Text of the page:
By Kap Maceda Aguila
SEVENTY-five-year-old scooter brand Vespa has long reached iconic status around the world for its distinctive design and performance. One of seven mobility companies owned by Piaggio & Co. SpA, the brand has never shied away from evolving.
This and more we gleaned from our exclusive interview with Gianluca Fiume, general director of Piaggio Vietnam and executive vice-president for the company’s two-wheel business in Asia Pacific, who on Feb. 21 was in Manila to introduce the Notte variants of Vespa Sprint and GTS. Mr. Fiume talks about “a magic combination of software and hardware” which come together in every Vespa product.
A perfect positioning is a 360-degree proposal which encompasses and conveys both the physical and ideological values that Vespa represents. He welcomes the challenges and demands of a fickle, discriminating market. “It is always stimulating us, and I’m always trying to learn from the situation.”
This is exactly the case with the special edition Notte variants of the 150cc Vespa Sprint and 300cc Vespa GTS Super. The Italian word for “night,” the Notte is rendered predominantly in black and “pairs the beautiful new opaque black of the chassis with numerous glossy black details, including the mirrors, the ornaments of the classic ‘tie’ on the front shield, the handlebar ends, the passenger handle and the extractable foot pegs of the GTS Super Notte.” In addition to these details are a dedicated saddle and plate with logo on the rear shield. Even the rims and muffler guard of the edition are rendered in glossy black.
The Hanoi, Vietnam-based Mr. Fiume said these special editions show that the brand is not averse to change, and that it listens to its customers. Vespa embraces the challenge to “improve the riding experience through advanced two-wheel solutions.”
Though it would probably be easier for the scooter brand and its siblings to rest on their laurels and simply trot out formulaic releases, the executive talks of an inevitable march forward — while never losing sight of what makes the marques click. “We must convey [their] DNA,” he declared. “Vespa is an icon — a fashion show on the street. . . Piaggio is commuting, Moto Guzzi is long riding, Aprilia is racing.” Linking these names together are history — 130 years of Piaggio, 75 years of Vespa, and close to half a century of Moto Guzzi and Aprilia.
Overseeing the Vietnamese market and the larger Asia Pacific territory to which it belongs is also about defying expectations. Typically, the regional headquarters of large brands are located in places such as Singapore. “Eleven years ago, we set up our direct presence in Vietnam,” related Fiume. “We proudly built an engine plant and a vehicle development plan, along with research and development center and department. At that time, our shareholders decided Vietnam to become the hub for all Asia-Pacific markets. We consider that by doing this, we pioneer the market also [while] transcending the traditional business model. You rarely find companies that establish their own hub in Vietnam.”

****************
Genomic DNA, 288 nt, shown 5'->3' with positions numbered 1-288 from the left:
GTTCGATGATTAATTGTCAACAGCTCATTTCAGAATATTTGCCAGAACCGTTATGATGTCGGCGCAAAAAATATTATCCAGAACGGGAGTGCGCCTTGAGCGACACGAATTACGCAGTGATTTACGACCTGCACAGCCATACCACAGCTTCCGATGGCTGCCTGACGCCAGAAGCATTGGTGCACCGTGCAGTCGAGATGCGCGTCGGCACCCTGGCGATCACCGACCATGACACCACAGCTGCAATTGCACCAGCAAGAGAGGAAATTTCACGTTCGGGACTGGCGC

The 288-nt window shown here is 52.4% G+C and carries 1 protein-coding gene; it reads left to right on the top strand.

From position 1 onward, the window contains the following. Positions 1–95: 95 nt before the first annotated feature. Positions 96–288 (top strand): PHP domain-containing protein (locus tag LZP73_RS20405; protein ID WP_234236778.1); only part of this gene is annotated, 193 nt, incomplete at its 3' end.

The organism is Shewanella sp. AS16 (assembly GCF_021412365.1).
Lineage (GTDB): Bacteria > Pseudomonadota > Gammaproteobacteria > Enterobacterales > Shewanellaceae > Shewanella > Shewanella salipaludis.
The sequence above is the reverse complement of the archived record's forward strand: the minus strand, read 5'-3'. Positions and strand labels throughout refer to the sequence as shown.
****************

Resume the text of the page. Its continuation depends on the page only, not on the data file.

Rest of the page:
Then again, the country ranks second overall in Vespa’s market — surpassed only by Italy itself. But owing to its growth potential, Mr. Fiume predicts Vietnam to eventually assume sales leadership in two years.
He observed a clear fit between the Vietnamese riders and the brand. The executive sees them as “sophisticated from a technical point of view,” and the company actually leverages the learnings it derives from being in such a dynamic market. Being there thus helps Vespa evolve functionally — changes that have been adopted worldwide because, well, they make sense.
Filipinos are sophisticated, knowledgeable riders as well, with more males at the handlebars. And just as one would correctly guess, the onerous traffic situation in Manila lends itself to greater prospects in terms of industry prospects.
Overall, the Asia-Pacific market has a young and growing population base which also augurs well for companies doing business here. Mr. Fiume shared that the average European rider is 47 years old; compare that to Asia-Pacific customers averaging 31 years. And to this younger market, the Vespa stands as a luxury brand — a badge of honor that they’ve arrived at the scene.
“We are lucky because our brands are full of emotions. Therefore, I’m here to sell emotions. In order to sell emotion, every touchpoint of our business model formula must convey the best,” said Fiume. And at the very end at whichever market or demographic is the same goal. “We want to delight, entertain, wow our customer. It’s as simple as that.”
The Italians would be first to agree that Vespa is about delivering value and emotions; moving both the physical person as well as stirring his or her passion.
By Kap Maceda Aguila